For one reason or another, we have a lot of old children’s books lying around our house. I was in the middle of reading one of these to my daughter over the weekend when she stopped me.
“Mommyo, why did they draw that dinosaur underwater?”
The dinosaur in question was a Brachiosaurus, which as any four-year-old can tell you, actually lived on land.
But for a long time after Elmer Riggs discovered the first Brachiosaurus fossils in 1900, paleontologists thought the huge sauropod must have lived underwater, walking along lake bottoms and sticking its head out of the water to breathe. An underwater life was thought to be the only way the dinosaur could support its great weight. The theory also rather neatly explained why Brachiosaurus had such a long neck and a nose perched on top of its skull. The idea persisted for decades, long enough for hundreds of images of Brachiosaurus and other sauropods walking underwater to be produced. You can see a rather nice example of one painted in 1941 by Zdenek Burian here.
So why did scientists change their minds?
In a 1951 article published in The Annals and Magazine of Natural History, K. A. Kermack stated that water pressure would make it physically impossible for any creature to breathe at the surface if its lungs are submerged more than a few feet. With its lungs some 20 feet below the surface, the Brachiosaurus would certainly have suffocated. So scientists moved the sauropod on land.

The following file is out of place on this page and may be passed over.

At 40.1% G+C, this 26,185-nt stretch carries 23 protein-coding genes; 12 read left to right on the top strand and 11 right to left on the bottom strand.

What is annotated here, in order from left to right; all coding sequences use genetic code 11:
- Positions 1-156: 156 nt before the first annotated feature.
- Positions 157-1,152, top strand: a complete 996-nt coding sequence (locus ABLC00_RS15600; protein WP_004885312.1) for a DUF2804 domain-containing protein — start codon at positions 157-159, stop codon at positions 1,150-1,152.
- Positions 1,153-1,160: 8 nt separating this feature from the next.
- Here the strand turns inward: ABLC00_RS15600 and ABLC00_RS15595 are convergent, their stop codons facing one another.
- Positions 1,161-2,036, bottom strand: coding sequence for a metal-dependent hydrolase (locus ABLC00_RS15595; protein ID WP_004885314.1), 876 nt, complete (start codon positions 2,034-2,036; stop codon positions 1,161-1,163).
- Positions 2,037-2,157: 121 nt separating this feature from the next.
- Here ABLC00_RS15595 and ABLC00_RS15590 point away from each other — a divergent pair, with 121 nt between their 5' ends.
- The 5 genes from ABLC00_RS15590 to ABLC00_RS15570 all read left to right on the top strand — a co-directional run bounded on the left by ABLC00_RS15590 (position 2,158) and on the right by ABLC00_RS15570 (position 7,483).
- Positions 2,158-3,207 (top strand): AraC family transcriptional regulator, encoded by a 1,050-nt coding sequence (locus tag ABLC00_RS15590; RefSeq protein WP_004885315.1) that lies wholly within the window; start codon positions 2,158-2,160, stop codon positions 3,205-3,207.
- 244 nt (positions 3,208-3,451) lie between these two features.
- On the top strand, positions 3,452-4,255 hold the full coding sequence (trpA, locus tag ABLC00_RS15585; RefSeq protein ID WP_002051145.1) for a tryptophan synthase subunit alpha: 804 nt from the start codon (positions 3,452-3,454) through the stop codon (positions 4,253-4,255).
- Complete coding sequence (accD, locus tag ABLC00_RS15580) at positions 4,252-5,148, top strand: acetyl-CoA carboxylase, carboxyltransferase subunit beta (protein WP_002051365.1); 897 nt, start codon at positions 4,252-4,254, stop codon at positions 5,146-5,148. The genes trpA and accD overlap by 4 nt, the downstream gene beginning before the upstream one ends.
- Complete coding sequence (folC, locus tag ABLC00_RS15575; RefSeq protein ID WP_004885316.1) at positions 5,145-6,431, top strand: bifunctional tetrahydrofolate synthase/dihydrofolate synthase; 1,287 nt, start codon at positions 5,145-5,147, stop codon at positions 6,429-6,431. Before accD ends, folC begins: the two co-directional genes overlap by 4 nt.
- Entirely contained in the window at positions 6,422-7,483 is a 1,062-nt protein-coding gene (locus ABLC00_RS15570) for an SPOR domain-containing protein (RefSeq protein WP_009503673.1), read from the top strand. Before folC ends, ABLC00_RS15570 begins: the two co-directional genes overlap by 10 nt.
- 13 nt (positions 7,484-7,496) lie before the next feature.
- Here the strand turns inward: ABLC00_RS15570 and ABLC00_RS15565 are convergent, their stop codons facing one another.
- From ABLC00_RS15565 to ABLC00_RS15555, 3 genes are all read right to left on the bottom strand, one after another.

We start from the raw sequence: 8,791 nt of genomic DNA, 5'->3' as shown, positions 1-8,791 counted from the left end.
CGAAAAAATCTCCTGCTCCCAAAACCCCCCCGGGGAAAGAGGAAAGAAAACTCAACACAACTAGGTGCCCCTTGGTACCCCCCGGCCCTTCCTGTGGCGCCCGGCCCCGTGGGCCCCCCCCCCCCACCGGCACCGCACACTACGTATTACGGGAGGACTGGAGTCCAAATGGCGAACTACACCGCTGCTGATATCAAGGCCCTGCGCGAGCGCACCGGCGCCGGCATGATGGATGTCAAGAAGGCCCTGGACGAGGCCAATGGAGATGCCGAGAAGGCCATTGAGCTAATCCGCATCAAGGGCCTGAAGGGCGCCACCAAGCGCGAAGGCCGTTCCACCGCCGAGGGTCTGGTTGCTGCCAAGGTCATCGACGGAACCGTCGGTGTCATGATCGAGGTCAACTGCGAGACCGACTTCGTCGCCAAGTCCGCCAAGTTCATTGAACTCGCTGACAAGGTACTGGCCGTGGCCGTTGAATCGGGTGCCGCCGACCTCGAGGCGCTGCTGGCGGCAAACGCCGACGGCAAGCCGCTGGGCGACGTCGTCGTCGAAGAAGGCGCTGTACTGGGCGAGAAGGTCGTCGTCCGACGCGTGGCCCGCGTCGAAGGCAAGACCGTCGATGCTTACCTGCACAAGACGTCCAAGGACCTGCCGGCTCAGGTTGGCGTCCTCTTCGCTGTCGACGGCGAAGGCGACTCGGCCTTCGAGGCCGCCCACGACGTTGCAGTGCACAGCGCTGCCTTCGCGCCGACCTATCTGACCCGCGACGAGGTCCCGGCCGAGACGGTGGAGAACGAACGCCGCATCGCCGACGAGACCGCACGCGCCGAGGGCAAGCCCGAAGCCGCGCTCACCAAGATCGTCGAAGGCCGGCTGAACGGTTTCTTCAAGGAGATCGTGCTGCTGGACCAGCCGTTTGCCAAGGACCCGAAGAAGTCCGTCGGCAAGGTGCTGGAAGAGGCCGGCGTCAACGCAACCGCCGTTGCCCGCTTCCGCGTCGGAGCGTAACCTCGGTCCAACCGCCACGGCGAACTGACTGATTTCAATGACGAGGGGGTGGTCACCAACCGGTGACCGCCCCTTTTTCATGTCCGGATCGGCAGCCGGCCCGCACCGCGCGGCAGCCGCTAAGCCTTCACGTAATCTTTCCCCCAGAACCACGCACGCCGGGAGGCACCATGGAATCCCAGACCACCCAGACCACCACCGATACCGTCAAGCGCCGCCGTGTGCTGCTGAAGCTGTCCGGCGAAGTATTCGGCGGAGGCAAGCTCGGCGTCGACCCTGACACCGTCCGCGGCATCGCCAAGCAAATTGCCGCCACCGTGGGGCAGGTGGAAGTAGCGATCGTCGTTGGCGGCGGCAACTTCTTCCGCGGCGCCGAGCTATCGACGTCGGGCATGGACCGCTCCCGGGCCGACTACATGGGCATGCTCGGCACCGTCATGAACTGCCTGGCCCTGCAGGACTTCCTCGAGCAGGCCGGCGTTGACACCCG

Strange as it seems to us now, the image of a Brachiosaurus living underwater and using its long neck as a kind of snorkel must have been a tough one to dispel from the public’s mind. If the illustration in our book is any indication, the notion of an underwater Brachiosaurus persisted until at least 1965.
But before you poke fun at those misguided folks of decades past, consider this — our own beloved image of the Brachiosaurus with its head held high to chomp on tasty treetop tidbits may be just as wrong.
Again, the reason is simple mechanics. Pumping blood to his (relatively) tiny little brain while keeping his head high would have required a tremendous amount of energy. Perhaps too much energy to be worth it in the grand scheme of things, which is why at least some paleontologists think that Brachiosaurus and other sauropods might have kept their necks low, sweeping them from side to side to vacuum up food from large areas of ground with much less effort.
Be sure to catch the update to this post here. Turns out the answer’s not quite as simple as I thought.